An Edinburgh social enterprise has set up a unique re-use and repair superstore to encourage second-hand shopping and enable more people to learn key repair skills in the Scottish capital, as a way of driving a circular economy.
(Originally published at: www.edie.net)
Edinburgh Remakery customers will have the opportunity to buy refurbished computers, rent affordable workspace and tools, and learn how to fix their own items such as mobile phones, textiles and furniture when the store officially opens on Saturday (21 May).
The project has received financial backing from Zero Waste Scotland’s funded hub programme as part of the organisation’s drive to transform the scale and economic impact of re-use shopping in Scotland.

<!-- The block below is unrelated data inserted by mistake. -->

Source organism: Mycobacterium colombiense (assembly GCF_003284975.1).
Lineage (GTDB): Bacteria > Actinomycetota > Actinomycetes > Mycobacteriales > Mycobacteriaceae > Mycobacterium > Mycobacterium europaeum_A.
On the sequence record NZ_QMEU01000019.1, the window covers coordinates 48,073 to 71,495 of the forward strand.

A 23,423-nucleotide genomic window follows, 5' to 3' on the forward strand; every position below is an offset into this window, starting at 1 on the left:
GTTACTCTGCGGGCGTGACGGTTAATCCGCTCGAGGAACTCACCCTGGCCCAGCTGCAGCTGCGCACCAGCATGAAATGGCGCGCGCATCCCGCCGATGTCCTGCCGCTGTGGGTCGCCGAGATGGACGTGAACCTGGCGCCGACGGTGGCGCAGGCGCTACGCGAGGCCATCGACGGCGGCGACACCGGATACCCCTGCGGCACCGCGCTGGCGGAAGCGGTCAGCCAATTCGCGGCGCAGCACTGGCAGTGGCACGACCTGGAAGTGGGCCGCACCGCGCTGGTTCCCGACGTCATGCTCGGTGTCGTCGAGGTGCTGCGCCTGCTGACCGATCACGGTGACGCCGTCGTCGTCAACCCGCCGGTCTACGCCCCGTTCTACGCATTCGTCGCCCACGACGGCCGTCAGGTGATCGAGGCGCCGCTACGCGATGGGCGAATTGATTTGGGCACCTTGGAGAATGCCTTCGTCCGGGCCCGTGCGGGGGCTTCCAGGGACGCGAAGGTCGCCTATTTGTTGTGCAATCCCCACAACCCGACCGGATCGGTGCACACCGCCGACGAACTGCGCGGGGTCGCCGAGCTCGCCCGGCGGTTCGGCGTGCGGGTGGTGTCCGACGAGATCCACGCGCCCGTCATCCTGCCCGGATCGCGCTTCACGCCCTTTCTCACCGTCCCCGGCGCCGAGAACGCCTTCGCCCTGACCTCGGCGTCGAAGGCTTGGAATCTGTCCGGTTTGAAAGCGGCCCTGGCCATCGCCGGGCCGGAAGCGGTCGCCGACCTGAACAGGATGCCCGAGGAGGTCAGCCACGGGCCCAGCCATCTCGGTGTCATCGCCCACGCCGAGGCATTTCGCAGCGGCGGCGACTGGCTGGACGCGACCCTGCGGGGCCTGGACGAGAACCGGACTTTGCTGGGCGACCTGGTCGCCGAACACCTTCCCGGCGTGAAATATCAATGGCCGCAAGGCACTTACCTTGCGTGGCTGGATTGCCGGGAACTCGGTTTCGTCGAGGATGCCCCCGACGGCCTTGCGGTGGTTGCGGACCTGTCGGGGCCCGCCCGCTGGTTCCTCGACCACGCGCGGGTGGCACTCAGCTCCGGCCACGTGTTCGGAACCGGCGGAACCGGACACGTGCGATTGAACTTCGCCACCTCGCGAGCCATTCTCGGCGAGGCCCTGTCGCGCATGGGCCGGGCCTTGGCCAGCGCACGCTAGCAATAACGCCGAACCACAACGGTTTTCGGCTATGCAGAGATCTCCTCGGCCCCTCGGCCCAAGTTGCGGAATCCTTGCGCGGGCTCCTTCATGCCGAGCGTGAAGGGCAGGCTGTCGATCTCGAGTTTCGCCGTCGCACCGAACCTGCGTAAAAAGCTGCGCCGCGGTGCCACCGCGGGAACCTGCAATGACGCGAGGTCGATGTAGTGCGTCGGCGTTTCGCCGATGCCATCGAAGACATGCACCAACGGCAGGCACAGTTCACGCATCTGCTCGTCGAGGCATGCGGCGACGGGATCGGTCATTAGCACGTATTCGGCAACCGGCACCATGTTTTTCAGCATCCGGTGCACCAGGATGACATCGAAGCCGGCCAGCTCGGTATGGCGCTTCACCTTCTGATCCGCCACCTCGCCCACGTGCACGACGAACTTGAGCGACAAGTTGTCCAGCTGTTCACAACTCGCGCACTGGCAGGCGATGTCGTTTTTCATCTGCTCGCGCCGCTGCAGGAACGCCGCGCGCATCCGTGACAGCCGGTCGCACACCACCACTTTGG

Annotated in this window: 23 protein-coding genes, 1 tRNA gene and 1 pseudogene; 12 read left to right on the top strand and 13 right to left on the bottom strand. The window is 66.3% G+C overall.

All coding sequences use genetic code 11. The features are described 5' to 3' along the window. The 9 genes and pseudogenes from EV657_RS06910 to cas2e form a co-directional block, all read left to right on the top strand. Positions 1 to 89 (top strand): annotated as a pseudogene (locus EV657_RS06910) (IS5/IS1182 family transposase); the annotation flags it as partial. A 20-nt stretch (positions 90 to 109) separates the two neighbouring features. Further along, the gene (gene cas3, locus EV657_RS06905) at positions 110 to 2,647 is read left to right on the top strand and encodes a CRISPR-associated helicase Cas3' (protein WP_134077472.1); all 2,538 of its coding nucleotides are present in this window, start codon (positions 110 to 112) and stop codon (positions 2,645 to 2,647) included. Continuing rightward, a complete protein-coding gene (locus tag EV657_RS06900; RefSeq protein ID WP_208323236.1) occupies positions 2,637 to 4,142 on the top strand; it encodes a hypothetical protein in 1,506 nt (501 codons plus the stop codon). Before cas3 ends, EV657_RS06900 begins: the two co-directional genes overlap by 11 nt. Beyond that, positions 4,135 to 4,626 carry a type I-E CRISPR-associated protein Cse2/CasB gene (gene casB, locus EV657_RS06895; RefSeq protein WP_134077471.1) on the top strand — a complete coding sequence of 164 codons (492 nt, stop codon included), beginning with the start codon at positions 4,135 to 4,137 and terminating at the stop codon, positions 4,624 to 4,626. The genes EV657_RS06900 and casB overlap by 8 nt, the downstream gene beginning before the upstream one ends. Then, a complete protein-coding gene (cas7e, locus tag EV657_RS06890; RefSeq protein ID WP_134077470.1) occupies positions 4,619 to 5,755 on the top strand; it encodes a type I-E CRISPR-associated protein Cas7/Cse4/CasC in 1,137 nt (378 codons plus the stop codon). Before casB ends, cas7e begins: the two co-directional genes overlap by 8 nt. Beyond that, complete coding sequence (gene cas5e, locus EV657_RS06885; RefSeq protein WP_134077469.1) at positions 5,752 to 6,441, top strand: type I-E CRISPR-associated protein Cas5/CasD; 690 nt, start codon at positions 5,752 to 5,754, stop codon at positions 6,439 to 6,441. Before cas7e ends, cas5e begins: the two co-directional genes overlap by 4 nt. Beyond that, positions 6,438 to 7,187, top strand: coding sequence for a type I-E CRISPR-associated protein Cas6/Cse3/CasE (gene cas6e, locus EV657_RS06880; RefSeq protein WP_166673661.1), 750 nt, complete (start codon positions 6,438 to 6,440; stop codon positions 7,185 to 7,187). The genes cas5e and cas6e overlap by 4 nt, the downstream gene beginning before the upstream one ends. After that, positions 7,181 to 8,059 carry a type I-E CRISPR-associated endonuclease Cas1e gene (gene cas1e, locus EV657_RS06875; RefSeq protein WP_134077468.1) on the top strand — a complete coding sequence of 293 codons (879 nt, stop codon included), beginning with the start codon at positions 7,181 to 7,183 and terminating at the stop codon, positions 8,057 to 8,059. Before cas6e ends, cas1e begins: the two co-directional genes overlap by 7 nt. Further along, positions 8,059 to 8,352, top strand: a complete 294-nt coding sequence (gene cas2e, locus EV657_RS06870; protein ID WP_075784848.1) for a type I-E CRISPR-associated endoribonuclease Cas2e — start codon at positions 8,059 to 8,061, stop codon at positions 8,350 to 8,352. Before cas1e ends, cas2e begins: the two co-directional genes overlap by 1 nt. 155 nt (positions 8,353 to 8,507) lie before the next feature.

Zero Waste Scotland chief executive Iain Gulland said: “I’m excited about the launch of The Edinburgh Remakery which is at the forefront of a re-use and repair revolution in the city and Zero Waste Scotland is pleased to be able to support it. It will give local people a great new place to learn some vital skills or pick up a second-hand gem.
“The hubs programme is all about increasing the scale and the profile of re-use for shoppers, and of repair skills generally when items break or need an update. We can keep the value of these items in local economies, creating local jobs and training opportunities, and prevent usable items from needlessly ending up in landfill.
“Edinburgh, and Scotland more widely, is an exciting place to be at the moment in terms of the momentum building around re-use retail and spreading repair skills – part of the Scottish Government’s plan to build a more resilient, circular economy.”
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